Auditors look upon Springfield favorably, issuing all clean external audits, and the City has received the highest possible ratings in all eight external audits performed during Burris’ tenure. In addition, the Citizens Sales Tax Oversight Committee, created in a good faith effort to reassure citizens that the Police-Fire Pension Sales Tax (and subsequently, other City taxes) revenues and expenditures would be reviewed regularly by a highly skilled and experienced group of citizens has also delivered only positive ratings to City Council and the community. Burris would go on to create a couple of dozen citizen-driven task forces, councils and programs, including the influential and engaged Neighborhood Advisory Council with then Mayor Bob Stephens and Councilwoman Cindy Rushefsky.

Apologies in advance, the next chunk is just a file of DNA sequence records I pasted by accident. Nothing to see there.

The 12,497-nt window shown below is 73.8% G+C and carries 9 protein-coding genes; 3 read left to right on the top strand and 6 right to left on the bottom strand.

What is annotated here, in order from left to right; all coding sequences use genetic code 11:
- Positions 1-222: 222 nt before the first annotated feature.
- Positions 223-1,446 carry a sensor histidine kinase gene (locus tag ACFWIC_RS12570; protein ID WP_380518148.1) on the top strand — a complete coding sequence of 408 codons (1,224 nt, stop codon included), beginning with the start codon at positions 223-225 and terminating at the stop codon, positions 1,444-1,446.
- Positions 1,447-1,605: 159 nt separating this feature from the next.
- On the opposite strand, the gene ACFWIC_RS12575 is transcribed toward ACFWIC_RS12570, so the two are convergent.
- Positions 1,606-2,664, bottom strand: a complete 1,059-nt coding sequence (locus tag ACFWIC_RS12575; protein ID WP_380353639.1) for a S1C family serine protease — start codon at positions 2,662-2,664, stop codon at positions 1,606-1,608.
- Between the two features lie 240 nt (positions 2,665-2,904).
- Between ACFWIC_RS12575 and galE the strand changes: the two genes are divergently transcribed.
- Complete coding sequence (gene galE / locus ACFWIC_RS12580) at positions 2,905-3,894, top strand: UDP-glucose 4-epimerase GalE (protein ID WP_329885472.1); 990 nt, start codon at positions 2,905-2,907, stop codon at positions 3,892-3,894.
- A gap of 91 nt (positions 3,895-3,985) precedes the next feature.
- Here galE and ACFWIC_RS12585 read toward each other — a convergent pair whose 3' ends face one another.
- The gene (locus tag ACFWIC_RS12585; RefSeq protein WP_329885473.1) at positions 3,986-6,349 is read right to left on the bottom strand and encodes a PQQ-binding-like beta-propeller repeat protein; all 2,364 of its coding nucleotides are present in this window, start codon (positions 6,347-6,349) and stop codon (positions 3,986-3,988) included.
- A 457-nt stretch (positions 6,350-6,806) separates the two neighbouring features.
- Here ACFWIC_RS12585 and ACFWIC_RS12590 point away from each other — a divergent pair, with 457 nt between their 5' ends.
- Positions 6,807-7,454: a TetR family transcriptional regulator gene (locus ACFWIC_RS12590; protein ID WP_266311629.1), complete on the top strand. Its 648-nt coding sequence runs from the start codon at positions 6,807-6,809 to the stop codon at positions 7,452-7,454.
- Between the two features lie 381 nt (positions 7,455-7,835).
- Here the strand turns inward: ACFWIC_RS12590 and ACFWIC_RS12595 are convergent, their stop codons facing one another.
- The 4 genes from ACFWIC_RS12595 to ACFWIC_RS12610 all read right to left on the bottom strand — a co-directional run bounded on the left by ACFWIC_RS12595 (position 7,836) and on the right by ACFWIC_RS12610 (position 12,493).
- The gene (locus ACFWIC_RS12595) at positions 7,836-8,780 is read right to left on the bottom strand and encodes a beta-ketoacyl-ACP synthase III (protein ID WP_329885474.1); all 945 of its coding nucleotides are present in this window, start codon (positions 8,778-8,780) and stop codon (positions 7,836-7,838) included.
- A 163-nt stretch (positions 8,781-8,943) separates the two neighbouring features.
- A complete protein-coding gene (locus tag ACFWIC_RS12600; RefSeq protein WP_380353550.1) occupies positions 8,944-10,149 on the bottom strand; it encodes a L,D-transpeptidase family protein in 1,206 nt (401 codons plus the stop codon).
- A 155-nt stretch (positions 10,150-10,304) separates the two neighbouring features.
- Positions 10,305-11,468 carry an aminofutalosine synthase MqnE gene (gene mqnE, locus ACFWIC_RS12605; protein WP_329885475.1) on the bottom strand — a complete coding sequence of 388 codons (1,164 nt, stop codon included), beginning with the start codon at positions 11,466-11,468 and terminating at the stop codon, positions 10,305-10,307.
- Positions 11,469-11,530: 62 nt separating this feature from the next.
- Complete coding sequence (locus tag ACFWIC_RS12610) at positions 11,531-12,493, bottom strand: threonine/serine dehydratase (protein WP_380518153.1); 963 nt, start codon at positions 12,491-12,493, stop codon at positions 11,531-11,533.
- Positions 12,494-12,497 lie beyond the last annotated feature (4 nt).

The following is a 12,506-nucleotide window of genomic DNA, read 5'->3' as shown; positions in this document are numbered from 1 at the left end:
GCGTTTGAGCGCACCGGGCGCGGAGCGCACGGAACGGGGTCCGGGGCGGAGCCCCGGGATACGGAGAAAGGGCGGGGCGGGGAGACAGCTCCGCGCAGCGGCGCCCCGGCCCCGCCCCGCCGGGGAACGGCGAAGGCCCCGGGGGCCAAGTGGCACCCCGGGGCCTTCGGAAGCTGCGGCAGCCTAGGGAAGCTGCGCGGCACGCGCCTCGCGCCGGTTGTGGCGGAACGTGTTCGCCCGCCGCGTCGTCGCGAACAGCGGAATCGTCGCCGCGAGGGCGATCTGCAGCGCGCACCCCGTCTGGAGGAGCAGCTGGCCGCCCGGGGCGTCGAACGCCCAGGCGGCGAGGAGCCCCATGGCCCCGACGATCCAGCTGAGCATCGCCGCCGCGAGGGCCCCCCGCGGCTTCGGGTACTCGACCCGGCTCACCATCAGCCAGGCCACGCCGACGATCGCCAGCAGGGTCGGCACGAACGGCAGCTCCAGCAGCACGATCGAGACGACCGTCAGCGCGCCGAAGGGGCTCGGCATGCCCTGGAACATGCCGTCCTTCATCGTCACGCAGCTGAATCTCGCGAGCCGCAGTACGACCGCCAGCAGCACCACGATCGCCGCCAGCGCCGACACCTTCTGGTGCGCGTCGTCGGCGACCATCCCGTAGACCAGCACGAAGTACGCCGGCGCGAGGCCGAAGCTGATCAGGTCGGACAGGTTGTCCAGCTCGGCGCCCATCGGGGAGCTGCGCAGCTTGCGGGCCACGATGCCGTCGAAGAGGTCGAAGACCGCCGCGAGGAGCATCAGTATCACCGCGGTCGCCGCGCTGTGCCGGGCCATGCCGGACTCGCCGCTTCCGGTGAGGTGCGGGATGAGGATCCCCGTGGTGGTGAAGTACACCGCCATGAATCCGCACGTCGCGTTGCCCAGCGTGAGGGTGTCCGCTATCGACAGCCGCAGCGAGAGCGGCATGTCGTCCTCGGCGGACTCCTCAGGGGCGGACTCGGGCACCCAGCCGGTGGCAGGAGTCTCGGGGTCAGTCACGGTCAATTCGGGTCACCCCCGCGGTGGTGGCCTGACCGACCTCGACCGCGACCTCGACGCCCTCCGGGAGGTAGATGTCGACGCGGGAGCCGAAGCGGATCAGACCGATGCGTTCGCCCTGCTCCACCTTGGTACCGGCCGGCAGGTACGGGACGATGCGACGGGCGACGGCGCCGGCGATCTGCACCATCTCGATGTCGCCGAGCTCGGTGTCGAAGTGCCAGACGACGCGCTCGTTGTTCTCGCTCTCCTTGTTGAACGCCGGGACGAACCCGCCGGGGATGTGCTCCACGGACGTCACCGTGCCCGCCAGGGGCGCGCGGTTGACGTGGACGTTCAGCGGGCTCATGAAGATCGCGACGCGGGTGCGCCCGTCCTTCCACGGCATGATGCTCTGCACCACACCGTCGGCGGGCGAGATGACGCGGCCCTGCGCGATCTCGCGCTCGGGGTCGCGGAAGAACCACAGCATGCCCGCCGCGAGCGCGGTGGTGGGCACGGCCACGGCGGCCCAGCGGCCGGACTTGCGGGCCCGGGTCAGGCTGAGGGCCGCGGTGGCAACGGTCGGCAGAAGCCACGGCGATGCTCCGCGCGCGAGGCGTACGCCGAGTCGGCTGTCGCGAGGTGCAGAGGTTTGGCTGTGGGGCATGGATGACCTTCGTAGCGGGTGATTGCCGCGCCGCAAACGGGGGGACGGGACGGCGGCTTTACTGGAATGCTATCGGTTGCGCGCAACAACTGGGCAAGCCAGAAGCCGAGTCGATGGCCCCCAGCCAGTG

Across the country, pension shortfalls have resulted in numerous municipal bankruptcies, resulting in deplorable inner city conditions in some instances, and a significant flight of talent out of some of America’s previously strongest cities. The Wall Street Journal referenced Springfield’s success in addressing the issue in an in-depth series related to the matter, acknowledging the creative and note-worthy passage of a Police-Fire Pension Sales Tax. The sales tax was subsequently renewed in 2014 by a wide margin.